Group Exhibition: Water Worlds
When given the theme, Water Worlds as my focus, I scavenged in the depths of my photographic files to stumble across photographs that dealt with water and light. Typically, the images involved water droplets on various forms of vegetation and cobwebs. There’s something special about how light glistens off crystal droplets of water creating a kaleidoscope of bokeh. It gives me a sense of other worlds almost a gateway into another dimension. That thought led me to the female form and the importance of life, mother’s milk, water in forms of rivers, oceans, seas, lakes, ponds, and natural springs that cover our earth like a blanket and how instrumental it all is in sustaining life. Throughout history man has associated the female form with water, creating water goddesses, protectors of sailors, destroyers of ships and sirens to a man’s heart, bringer of life, death, and curing the sick. Many cultures like the Egyptians, Chinese, Hindu, Aztec, Roman, Greek, Norsemen, and Irish, naming a fraction of believers, honored water goddesses and deities by giving offerings of horns, weapons, tablets, gold trinkets as well as the sacrificing of human life or their ceremonially wrapped dead. “Water has always been regarded as a particular sacred element of the landscape, worshipped for its life-giving and generative force”, written by Dr. Noémie Beck / 12.04.2009, Professor of Irish Studies. Water is beauty and femininity, it is mother earth.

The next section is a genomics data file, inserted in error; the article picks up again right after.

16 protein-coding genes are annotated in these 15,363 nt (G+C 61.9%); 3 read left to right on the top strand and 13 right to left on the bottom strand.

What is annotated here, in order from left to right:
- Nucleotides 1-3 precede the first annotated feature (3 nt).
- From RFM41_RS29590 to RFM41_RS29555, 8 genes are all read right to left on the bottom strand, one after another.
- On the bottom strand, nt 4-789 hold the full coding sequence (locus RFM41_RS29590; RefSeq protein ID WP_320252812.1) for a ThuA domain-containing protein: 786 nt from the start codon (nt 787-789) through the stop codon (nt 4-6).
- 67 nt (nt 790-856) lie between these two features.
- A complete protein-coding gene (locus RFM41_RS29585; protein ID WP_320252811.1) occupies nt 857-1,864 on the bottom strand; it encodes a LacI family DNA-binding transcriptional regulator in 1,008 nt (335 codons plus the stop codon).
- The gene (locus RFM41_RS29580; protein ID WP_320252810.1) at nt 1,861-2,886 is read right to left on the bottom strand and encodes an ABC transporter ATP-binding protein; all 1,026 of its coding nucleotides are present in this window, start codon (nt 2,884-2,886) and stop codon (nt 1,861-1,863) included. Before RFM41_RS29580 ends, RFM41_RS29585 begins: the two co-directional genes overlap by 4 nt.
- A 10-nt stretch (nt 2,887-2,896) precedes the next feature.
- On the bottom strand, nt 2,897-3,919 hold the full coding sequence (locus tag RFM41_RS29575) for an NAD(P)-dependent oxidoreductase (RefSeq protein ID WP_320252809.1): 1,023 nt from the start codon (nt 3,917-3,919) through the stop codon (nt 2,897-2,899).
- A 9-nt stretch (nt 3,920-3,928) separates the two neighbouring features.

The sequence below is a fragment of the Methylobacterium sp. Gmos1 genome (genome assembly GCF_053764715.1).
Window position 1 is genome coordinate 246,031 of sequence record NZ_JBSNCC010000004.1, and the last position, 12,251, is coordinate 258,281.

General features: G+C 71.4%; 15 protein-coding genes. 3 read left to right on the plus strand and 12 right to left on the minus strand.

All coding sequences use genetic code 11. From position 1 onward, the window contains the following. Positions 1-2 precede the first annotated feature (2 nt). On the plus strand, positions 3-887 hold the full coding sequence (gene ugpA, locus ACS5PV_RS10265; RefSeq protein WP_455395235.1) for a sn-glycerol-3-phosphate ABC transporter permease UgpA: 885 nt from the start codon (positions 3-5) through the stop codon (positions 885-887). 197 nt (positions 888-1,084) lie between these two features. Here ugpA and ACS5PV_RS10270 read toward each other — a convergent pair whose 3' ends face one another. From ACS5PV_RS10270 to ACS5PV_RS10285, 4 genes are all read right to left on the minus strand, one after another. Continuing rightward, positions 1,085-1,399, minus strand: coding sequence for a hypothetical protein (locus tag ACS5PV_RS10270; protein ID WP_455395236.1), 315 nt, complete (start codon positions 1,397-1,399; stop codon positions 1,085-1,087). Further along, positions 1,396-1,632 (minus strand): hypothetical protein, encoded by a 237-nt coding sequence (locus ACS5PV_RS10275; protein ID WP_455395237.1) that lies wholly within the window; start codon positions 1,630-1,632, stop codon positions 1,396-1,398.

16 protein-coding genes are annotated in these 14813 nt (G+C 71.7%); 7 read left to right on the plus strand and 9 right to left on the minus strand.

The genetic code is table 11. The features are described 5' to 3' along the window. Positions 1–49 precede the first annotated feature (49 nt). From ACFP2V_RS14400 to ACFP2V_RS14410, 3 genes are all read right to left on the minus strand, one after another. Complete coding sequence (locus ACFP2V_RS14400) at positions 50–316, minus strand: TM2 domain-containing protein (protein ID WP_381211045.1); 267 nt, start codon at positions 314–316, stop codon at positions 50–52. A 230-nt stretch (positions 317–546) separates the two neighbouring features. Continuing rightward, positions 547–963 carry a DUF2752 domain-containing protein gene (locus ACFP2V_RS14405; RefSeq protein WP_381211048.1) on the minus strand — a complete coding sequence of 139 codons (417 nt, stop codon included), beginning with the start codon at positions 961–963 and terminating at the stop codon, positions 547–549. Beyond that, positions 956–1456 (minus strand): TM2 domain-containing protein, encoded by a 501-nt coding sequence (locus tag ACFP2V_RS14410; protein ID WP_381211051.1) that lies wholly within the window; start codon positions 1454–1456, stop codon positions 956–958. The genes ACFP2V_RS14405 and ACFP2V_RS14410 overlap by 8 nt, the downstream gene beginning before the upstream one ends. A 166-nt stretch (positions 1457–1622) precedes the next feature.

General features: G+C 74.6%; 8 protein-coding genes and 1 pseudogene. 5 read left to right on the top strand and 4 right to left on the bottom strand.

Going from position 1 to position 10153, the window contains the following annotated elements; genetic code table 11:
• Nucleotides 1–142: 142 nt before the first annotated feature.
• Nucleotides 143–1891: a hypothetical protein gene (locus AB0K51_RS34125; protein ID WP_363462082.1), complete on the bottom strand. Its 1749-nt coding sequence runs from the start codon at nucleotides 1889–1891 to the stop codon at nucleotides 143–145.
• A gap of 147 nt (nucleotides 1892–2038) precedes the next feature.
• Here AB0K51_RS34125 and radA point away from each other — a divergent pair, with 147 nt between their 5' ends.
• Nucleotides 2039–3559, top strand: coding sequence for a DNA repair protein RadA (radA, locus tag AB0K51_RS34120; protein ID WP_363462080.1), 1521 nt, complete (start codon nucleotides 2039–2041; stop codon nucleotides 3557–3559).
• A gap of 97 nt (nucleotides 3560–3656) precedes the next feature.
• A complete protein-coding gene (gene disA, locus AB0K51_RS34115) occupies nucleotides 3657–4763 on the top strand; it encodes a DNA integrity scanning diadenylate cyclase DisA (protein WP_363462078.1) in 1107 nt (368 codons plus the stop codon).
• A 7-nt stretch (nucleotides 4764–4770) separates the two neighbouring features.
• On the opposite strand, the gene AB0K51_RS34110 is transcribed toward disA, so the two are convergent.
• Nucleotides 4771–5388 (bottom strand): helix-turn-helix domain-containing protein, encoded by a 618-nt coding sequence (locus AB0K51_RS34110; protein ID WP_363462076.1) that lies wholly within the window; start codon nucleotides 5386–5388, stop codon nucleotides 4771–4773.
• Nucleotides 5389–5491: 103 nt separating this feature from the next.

I wanted to show both water and light with a female form as my visual thoughts in one. I have a passion for diptychs and the story they tell beyond a single image. How they play off one another and give you more of a plot wither literally or imagined. It’s like listening to music and hearing and feeling the tones, sounds, and pitch of a chord, but as a visual music note. My final images are an experimentation of water, light and the bokeh created with the interaction of the goddess of water, bringer of life. How, when overlapped, the final piece creates a symphony of conversation and emotion. Presentation of the images on metallic pearl face-mounted acrylic has equal importance to the imagery as it gives it a sense of liquidity and movement.